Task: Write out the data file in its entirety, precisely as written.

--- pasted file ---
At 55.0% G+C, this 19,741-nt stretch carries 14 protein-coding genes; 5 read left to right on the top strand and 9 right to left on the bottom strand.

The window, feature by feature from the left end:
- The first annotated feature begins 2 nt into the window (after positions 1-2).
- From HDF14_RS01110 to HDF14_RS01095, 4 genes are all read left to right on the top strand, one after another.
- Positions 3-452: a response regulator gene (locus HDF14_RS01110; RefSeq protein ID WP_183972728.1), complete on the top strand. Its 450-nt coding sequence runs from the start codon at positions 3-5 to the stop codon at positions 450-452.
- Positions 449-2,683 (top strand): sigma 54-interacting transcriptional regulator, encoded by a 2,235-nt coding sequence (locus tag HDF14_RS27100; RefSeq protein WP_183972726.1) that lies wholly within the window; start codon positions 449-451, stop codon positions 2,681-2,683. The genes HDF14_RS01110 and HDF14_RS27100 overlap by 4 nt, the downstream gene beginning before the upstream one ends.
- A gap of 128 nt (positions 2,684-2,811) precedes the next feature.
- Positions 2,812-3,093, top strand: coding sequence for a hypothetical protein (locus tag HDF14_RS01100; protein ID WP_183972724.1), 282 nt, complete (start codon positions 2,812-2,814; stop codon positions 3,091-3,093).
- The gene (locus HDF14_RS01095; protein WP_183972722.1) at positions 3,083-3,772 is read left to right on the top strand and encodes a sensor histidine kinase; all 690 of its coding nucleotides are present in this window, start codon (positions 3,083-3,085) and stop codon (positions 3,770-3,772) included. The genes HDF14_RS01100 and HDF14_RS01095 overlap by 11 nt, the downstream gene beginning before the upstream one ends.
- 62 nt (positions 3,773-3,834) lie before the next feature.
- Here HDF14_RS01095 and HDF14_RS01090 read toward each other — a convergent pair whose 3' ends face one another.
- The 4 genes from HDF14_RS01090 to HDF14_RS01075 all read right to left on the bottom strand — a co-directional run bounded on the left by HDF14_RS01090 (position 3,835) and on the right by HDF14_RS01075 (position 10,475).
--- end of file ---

At 55.0% G+C, this 19,741-nt stretch carries 14 protein-coding genes; 5 read left to right on the top strand and 9 right to left on the bottom strand.

The window, feature by feature from the left end:
- The first annotated feature begins 2 nt into the window (after positions 1-2).
- From HDF14_RS01110 to HDF14_RS01095, 4 genes are all read left to right on the top strand, one after another.
- Positions 3-452: a response regulator gene (locus HDF14_RS01110; RefSeq protein ID WP_183972728.1), complete on the top strand. Its 450-nt coding sequence runs from the start codon at positions 3-5 to the stop codon at positions 450-452.
- Positions 449-2,683 (top strand): sigma 54-interacting transcriptional regulator, encoded by a 2,235-nt coding sequence (locus tag HDF14_RS27100; RefSeq protein WP_183972726.1) that lies wholly within the window; start codon positions 449-451, stop codon positions 2,681-2,683. The genes HDF14_RS01110 and HDF14_RS27100 overlap by 4 nt, the downstream gene beginning before the upstream one ends.
- A gap of 128 nt (positions 2,684-2,811) precedes the next feature.
- Positions 2,812-3,093, top strand: coding sequence for a hypothetical protein (locus tag HDF14_RS01100; protein ID WP_183972724.1), 282 nt, complete (start codon positions 2,812-2,814; stop codon positions 3,091-3,093).
- The gene (locus HDF14_RS01095; protein WP_183972722.1) at positions 3,083-3,772 is read left to right on the top strand and encodes a sensor histidine kinase; all 690 of its coding nucleotides are present in this window, start codon (positions 3,083-3,085) and stop codon (positions 3,770-3,772) included. The genes HDF14_RS01100 and HDF14_RS01095 overlap by 11 nt, the downstream gene beginning before the upstream one ends.
- 62 nt (positions 3,773-3,834) lie before the next feature.
- Here HDF14_RS01095 and HDF14_RS01090 read toward each other — a convergent pair whose 3' ends face one another.
- The 4 genes from HDF14_RS01090 to HDF14_RS01075 all read right to left on the bottom strand — a co-directional run bounded on the left by HDF14_RS01090 (position 3,835) and on the right by HDF14_RS01075 (position 10,475).